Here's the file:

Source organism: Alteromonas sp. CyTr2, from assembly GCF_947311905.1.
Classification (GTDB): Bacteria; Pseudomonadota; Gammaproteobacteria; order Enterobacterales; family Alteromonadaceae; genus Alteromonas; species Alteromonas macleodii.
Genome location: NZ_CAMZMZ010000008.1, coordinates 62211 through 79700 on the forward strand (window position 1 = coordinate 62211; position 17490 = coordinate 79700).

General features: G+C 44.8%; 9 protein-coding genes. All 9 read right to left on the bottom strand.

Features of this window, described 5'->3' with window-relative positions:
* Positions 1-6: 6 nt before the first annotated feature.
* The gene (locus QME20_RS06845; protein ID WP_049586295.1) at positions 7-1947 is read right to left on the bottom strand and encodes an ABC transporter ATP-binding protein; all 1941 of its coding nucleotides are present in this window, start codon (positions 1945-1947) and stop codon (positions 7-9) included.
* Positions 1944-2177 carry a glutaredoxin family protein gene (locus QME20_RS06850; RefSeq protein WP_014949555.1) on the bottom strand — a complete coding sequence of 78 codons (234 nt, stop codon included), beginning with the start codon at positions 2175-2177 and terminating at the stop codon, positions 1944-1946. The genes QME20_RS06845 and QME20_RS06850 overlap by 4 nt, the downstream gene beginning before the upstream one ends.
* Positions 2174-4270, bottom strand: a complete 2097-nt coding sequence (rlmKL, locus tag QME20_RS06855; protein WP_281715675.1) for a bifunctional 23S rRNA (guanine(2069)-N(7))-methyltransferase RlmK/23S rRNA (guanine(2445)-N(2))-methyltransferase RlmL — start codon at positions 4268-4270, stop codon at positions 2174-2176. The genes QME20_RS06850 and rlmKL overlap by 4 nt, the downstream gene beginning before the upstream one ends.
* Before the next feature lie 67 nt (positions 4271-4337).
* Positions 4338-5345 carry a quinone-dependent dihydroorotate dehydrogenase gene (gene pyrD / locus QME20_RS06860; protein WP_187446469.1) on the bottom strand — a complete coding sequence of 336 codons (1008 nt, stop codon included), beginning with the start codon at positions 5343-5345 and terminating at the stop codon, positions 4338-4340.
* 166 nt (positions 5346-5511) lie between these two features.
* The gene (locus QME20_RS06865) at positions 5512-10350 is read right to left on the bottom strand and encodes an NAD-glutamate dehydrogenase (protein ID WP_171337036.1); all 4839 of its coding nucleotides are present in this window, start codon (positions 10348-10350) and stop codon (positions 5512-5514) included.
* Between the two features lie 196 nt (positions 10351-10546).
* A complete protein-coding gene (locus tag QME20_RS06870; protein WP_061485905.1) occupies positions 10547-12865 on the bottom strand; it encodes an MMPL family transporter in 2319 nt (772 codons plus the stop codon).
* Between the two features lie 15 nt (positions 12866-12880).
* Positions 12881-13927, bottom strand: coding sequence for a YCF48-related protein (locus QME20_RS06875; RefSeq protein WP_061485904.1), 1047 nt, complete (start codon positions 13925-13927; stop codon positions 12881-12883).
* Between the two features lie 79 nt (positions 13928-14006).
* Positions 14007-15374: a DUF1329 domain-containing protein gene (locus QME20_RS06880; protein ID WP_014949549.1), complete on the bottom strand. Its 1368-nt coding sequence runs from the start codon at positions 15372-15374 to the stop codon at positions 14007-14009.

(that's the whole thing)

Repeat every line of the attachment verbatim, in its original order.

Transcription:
Source organism: Alteromonas sp. CyTr2, from assembly GCF_947311905.1.
Classification (GTDB): Bacteria; Pseudomonadota; Gammaproteobacteria; order Enterobacterales; family Alteromonadaceae; genus Alteromonas; species Alteromonas macleodii.
Genome location: NZ_CAMZMZ010000008.1, coordinates 62211 through 79700 on the forward strand (window position 1 = coordinate 62211; position 17490 = coordinate 79700).

General features: G+C 44.8%; 9 protein-coding genes. All 9 read right to left on the bottom strand.

Features of this window, described 5'->3' with window-relative positions:
* Positions 1-6: 6 nt before the first annotated feature.
* The gene (locus QME20_RS06845; protein ID WP_049586295.1) at positions 7-1947 is read right to left on the bottom strand and encodes an ABC transporter ATP-binding protein; all 1941 of its coding nucleotides are present in this window, start codon (positions 1945-1947) and stop codon (positions 7-9) included.
* Positions 1944-2177 carry a glutaredoxin family protein gene (locus QME20_RS06850; RefSeq protein WP_014949555.1) on the bottom strand — a complete coding sequence of 78 codons (234 nt, stop codon included), beginning with the start codon at positions 2175-2177 and terminating at the stop codon, positions 1944-1946. The genes QME20_RS06845 and QME20_RS06850 overlap by 4 nt, the downstream gene beginning before the upstream one ends.
* Positions 2174-4270, bottom strand: a complete 2097-nt coding sequence (rlmKL, locus tag QME20_RS06855; protein WP_281715675.1) for a bifunctional 23S rRNA (guanine(2069)-N(7))-methyltransferase RlmK/23S rRNA (guanine(2445)-N(2))-methyltransferase RlmL — start codon at positions 4268-4270, stop codon at positions 2174-2176. The genes QME20_RS06850 and rlmKL overlap by 4 nt, the downstream gene beginning before the upstream one ends.
* Before the next feature lie 67 nt (positions 4271-4337).
* Positions 4338-5345 carry a quinone-dependent dihydroorotate dehydrogenase gene (gene pyrD / locus QME20_RS06860; protein WP_187446469.1) on the bottom strand — a complete coding sequence of 336 codons (1008 nt, stop codon included), beginning with the start codon at positions 5343-5345 and terminating at the stop codon, positions 4338-4340.
* 166 nt (positions 5346-5511) lie between these two features.
* The gene (locus QME20_RS06865) at positions 5512-10350 is read right to left on the bottom strand and encodes an NAD-glutamate dehydrogenase (protein ID WP_171337036.1); all 4839 of its coding nucleotides are present in this window, start codon (positions 10348-10350) and stop codon (positions 5512-5514) included.
* Between the two features lie 196 nt (positions 10351-10546).
* A complete protein-coding gene (locus tag QME20_RS06870; protein WP_061485905.1) occupies positions 10547-12865 on the bottom strand; it encodes an MMPL family transporter in 2319 nt (772 codons plus the stop codon).
* Between the two features lie 15 nt (positions 12866-12880).
* Positions 12881-13927, bottom strand: coding sequence for a YCF48-related protein (locus QME20_RS06875; RefSeq protein WP_061485904.1), 1047 nt, complete (start codon positions 13925-13927; stop codon positions 12881-12883).
* Between the two features lie 79 nt (positions 13928-14006).
* Positions 14007-15374: a DUF1329 domain-containing protein gene (locus QME20_RS06880; protein ID WP_014949549.1), complete on the bottom strand. Its 1368-nt coding sequence runs from the start codon at positions 15372-15374 to the stop codon at positions 14007-14009.